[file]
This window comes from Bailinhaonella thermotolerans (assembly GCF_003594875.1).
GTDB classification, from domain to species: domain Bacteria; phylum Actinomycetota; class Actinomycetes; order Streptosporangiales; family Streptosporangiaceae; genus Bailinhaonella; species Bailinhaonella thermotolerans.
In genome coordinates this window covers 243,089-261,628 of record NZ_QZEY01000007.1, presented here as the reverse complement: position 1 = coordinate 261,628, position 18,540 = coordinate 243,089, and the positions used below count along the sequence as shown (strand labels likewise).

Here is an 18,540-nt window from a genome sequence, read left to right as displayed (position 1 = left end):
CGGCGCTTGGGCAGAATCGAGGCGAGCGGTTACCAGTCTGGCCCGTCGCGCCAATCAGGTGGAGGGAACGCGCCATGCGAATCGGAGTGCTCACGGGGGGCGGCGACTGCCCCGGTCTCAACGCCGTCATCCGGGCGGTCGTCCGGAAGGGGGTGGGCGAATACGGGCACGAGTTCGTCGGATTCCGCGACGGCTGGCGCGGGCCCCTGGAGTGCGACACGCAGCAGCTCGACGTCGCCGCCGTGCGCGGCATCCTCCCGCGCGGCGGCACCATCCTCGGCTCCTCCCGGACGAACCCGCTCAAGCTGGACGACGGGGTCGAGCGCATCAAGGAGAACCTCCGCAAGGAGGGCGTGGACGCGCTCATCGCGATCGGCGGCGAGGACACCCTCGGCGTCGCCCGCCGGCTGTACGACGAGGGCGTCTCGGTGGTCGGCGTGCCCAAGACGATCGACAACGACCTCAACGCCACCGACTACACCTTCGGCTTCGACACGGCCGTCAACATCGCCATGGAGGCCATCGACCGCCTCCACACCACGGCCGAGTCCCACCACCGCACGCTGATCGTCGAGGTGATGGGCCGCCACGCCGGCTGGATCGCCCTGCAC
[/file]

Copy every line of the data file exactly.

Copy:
This window comes from Bailinhaonella thermotolerans (assembly GCF_003594875.1).
GTDB classification, from domain to species: domain Bacteria; phylum Actinomycetota; class Actinomycetes; order Streptosporangiales; family Streptosporangiaceae; genus Bailinhaonella; species Bailinhaonella thermotolerans.
In genome coordinates this window covers 243,089-261,628 of record NZ_QZEY01000007.1, presented here as the reverse complement: position 1 = coordinate 261,628, position 18,540 = coordinate 243,089, and the positions used below count along the sequence as shown (strand labels likewise).

Here is an 18,540-nt window from a genome sequence, read left to right as displayed (position 1 = left end):
CGGCGCTTGGGCAGAATCGAGGCGAGCGGTTACCAGTCTGGCCCGTCGCGCCAATCAGGTGGAGGGAACGCGCCATGCGAATCGGAGTGCTCACGGGGGGCGGCGACTGCCCCGGTCTCAACGCCGTCATCCGGGCGGTCGTCCGGAAGGGGGTGGGCGAATACGGGCACGAGTTCGTCGGATTCCGCGACGGCTGGCGCGGGCCCCTGGAGTGCGACACGCAGCAGCTCGACGTCGCCGCCGTGCGCGGCATCCTCCCGCGCGGCGGCACCATCCTCGGCTCCTCCCGGACGAACCCGCTCAAGCTGGACGACGGGGTCGAGCGCATCAAGGAGAACCTCCGCAAGGAGGGCGTGGACGCGCTCATCGCGATCGGCGGCGAGGACACCCTCGGCGTCGCCCGCCGGCTGTACGACGAGGGCGTCTCGGTGGTCGGCGTGCCCAAGACGATCGACAACGACCTCAACGCCACCGACTACACCTTCGGCTTCGACACGGCCGTCAACATCGCCATGGAGGCCATCGACCGCCTCCACACCACGGCCGAGTCCCACCACCGCACGCTGATCGTCGAGGTGATGGGCCGCCACGCCGGCTGGATCGCCCTGCAC